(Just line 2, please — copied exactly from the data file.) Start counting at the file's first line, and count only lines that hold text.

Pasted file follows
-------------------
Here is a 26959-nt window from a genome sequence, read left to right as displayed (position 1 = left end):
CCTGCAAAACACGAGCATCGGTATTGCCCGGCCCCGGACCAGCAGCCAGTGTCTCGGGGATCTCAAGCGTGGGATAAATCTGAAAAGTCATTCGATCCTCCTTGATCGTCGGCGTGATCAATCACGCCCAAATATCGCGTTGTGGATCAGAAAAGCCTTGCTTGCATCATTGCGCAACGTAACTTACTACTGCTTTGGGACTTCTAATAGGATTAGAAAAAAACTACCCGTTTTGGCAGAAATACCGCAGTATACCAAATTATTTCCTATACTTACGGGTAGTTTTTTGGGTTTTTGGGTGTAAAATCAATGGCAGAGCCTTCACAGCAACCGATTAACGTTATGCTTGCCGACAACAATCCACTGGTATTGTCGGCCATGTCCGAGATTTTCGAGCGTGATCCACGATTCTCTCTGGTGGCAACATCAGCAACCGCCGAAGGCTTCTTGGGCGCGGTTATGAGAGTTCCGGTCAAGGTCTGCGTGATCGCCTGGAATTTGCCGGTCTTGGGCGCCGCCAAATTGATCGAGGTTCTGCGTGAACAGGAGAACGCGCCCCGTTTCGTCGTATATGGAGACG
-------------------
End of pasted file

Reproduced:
CCTGCAAAACACGAGCATCGGTATTGCCCGGCCCCGGACCAGCAGCCAGTGTCTCGGGGATCTCAAGCGTGGGATAAATCTGAAAAGTCATTCGATCCTCCTTGATCGTCGGCGTGATCAATCACGCCCAAATATCGCGTTGTGGATCAGAAAAGCCTTGCTTGCATCATTGCGCAACGTAACTTACTACTGCTTTGGGACTTCTAATAGGATTAGAAAAAAACTACCCGTTTTGGCAGAAATACCGCAGTATACCAAATTATTTCCTATACTTACGGGTAGTTTTTTGGGTTTTTGGGTGTAAAATCAATGGCAGAGCCTTCACAGCAACCGATTAACGTTATGCTTGCCGACAACAATCCACTGGTATTGTCGGCCATGTCCGAGATTTTCGAGCGTGATCCACGATTCTCTCTGGTGGCAACATCAGCAACCGCCGAAGGCTTCTTGGGCGCGGTTATGAGAGTTCCGGTCAAGGTCTGCGTGATCGCCTGGAATTTGCCGGTCTTGGGCGCCGCCAAATTGATCGAGGTTCTGCGTGAACAGGAGAACGCGCCCCGTTTCGTCGTATATGGAGACG